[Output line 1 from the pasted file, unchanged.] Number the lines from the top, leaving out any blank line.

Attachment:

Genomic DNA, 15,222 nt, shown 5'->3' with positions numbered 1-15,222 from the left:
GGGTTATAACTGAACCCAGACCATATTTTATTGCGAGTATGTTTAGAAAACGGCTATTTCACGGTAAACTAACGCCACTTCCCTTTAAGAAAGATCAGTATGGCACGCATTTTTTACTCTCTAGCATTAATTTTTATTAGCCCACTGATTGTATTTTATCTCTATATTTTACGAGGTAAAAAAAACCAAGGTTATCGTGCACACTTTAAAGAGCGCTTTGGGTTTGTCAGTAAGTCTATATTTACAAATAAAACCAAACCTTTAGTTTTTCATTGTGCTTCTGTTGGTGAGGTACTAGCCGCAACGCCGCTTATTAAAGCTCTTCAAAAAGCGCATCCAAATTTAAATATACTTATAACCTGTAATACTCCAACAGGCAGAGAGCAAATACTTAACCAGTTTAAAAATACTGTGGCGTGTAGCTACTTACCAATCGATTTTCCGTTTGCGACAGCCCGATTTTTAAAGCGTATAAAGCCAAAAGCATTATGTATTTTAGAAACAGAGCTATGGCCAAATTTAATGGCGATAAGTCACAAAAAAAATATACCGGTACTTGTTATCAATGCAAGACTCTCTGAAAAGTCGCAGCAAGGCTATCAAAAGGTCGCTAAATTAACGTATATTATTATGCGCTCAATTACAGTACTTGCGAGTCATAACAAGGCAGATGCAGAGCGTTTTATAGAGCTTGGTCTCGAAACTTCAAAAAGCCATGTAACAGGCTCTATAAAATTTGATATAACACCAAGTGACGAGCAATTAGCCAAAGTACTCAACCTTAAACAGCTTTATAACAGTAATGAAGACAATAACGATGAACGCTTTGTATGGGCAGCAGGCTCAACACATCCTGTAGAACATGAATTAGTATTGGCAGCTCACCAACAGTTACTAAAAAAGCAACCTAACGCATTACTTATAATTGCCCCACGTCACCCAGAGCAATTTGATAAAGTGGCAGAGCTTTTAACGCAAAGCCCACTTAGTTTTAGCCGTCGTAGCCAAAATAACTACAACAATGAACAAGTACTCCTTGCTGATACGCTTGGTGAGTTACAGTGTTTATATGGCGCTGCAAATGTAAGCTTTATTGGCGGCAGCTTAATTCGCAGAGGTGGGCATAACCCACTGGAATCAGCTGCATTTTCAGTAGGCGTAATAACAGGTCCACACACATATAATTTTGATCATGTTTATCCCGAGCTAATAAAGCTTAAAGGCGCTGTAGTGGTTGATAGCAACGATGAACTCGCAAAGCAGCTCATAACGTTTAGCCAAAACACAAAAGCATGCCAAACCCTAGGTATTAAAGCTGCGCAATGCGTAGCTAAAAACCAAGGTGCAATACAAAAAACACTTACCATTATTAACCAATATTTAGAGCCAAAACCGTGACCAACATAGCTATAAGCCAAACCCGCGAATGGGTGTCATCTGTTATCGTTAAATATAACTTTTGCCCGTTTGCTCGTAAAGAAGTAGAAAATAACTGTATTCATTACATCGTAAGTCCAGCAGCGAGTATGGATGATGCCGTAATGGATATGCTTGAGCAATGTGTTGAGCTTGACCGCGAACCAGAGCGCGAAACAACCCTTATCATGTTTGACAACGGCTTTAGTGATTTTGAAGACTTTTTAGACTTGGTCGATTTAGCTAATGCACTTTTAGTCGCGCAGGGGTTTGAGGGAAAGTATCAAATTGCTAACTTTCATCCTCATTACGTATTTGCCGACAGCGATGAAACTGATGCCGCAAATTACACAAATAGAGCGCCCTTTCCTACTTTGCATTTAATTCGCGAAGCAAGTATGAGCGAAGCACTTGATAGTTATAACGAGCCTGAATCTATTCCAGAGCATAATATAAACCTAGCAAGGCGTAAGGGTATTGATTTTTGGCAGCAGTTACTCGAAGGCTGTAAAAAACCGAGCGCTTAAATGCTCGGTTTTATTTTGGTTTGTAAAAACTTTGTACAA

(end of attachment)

Genomic DNA, 15,222 nt, shown 5'->3' with positions numbered 1-15,222 from the left: